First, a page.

In Richardson v. Trenton Special School Dist., No. W2015-01608-COA-R3-CV (Tenn. Ct. App. June 27, 2016), the Court of Appeals reversed summary judgment in a negligence case due to fact issues surrounding the issue of foreseeability.
The underlying facts of this case were quite disturbing—a six-year old kindergarten student was allegedly sexually assaulted five times by another six-year-old student in an elementary school bathroom stall. It was undisputed that before this incident, another student had been sexually assaulted by a peer at this school, though that incident involved first or second graders in the after-school care program. During the after-school incident the two children were in the bathroom alone, but in the incident underlying this case other students were in the bathroom and the teacher was in the hallway between two bathrooms. It was further undisputed that after the after-care assault, “the elementary school changed its bathroom policy in the after-school care program in direct response to the prior assault such that teachers accompany students into the bathrooms. However, the school did not change its policy concerning the main school day.” At the time of the kindergarten assault, the school had a policy stating: “CHILDREN MUST NEVER BE OUT OF SIGHT!!! Monitor your students in the halls and bathrooms.”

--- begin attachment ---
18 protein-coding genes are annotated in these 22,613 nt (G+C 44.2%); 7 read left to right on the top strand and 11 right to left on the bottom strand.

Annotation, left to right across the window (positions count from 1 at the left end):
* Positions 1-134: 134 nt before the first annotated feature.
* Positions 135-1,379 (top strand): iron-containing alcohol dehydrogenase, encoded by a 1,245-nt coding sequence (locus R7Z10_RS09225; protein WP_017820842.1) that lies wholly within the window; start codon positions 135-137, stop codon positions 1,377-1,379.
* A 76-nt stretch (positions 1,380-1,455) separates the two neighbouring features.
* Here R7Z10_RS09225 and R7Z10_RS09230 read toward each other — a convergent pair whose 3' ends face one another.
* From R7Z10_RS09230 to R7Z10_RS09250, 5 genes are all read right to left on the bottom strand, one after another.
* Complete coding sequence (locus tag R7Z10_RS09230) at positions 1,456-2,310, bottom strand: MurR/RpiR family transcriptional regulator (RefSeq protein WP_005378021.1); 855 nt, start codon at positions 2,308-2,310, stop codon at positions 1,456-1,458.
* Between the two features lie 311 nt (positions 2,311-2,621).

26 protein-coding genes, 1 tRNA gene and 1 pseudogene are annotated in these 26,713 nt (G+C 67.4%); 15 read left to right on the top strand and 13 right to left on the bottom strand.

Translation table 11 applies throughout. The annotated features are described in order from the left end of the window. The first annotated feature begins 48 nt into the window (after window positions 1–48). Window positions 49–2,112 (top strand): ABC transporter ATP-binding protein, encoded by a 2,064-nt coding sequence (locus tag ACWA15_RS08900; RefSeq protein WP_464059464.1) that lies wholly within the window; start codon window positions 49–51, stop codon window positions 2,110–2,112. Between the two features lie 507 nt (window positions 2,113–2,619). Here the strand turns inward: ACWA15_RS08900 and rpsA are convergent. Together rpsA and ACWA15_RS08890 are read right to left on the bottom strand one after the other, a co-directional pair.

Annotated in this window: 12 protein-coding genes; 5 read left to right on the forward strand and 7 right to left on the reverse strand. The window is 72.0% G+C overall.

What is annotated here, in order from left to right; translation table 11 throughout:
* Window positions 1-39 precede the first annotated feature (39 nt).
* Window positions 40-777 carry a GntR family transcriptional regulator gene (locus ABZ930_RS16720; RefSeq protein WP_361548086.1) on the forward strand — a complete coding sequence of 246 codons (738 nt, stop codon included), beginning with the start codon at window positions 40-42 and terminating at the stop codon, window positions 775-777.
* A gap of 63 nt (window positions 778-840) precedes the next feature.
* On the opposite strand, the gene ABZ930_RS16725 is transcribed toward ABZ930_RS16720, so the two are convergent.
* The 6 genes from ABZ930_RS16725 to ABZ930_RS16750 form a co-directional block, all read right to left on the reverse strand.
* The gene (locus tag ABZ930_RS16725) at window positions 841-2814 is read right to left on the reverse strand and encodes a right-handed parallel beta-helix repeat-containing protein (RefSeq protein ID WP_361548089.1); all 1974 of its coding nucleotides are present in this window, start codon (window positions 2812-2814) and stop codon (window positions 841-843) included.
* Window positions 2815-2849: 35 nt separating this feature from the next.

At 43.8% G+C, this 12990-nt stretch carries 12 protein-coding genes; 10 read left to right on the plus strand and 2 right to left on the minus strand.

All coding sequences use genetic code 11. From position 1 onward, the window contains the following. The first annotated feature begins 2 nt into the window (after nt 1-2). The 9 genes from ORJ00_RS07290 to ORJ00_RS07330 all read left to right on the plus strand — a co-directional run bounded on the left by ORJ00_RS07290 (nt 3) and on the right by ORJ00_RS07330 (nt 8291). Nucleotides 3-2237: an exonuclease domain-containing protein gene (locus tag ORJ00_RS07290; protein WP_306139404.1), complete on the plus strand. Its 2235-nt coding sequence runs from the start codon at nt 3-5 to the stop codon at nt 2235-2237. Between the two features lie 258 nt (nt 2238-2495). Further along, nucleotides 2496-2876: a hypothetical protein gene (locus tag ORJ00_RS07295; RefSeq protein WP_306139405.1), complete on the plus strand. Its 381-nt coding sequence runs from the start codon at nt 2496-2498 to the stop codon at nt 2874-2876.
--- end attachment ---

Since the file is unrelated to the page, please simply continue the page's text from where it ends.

The victim’s parents filed suit, alleging that the school “was negligent because its employee had violated the school’s policy and that this violation resulted in a failure to protect [the child].” The defendant school moved for summary judgment, with the trial court granted, finding that the assault was not reasonably foreseeable. The Court of Appeals, however, reversed.